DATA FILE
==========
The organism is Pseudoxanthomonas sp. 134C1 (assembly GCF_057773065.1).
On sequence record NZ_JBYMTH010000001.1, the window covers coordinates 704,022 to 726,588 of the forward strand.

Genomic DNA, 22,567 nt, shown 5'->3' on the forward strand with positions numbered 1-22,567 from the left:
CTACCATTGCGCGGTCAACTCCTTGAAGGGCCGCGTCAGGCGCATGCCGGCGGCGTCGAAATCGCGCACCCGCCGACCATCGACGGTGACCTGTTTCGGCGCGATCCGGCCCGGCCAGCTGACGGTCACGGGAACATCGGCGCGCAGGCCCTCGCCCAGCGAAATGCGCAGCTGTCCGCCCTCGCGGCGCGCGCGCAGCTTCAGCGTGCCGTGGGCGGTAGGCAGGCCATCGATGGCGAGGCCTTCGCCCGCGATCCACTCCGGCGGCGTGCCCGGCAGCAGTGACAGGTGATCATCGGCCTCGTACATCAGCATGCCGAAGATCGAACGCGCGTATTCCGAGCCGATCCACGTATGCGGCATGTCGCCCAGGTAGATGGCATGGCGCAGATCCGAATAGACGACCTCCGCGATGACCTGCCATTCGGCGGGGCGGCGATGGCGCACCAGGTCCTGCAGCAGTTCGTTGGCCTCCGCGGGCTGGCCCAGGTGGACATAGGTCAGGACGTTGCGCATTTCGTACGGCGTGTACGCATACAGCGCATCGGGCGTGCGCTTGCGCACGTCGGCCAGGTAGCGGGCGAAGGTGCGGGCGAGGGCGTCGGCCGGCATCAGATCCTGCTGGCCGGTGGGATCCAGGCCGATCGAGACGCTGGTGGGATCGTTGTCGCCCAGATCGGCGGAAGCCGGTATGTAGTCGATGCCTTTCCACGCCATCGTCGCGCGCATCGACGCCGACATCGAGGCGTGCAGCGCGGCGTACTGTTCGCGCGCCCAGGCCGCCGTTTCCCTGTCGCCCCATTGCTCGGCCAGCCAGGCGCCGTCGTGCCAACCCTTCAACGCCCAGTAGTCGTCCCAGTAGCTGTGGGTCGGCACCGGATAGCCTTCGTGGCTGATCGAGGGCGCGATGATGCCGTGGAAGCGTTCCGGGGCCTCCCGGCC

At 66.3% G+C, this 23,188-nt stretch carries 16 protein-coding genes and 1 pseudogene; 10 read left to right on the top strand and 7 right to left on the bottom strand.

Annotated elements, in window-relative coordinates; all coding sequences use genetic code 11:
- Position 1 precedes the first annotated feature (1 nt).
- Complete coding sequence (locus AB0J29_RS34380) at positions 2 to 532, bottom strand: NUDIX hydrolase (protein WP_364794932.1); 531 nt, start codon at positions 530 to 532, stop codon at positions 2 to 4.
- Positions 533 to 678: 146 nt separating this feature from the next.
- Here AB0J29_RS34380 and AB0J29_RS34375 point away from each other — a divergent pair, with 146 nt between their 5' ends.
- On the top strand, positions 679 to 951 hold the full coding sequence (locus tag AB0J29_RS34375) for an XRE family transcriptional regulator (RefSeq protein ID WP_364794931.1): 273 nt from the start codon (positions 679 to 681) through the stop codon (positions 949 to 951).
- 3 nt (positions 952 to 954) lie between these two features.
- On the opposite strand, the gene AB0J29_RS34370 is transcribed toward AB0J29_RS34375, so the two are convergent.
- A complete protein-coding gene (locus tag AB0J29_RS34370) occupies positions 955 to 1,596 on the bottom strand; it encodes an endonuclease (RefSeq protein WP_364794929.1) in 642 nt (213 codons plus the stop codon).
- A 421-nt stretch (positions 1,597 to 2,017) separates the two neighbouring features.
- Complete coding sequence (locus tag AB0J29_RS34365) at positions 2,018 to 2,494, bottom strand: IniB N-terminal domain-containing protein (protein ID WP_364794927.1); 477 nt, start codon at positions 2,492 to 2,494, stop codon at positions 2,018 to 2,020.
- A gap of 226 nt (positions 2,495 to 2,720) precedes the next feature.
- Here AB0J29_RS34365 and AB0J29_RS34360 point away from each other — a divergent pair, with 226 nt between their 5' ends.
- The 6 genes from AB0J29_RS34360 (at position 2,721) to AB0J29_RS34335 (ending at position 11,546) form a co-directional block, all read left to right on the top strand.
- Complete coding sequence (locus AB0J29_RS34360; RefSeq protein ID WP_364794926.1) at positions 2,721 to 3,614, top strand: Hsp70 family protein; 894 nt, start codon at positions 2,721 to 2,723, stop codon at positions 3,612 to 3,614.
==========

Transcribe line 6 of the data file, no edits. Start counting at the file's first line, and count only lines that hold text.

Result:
Annotated elements, in window-relative coordinates; all coding sequences use genetic code 11: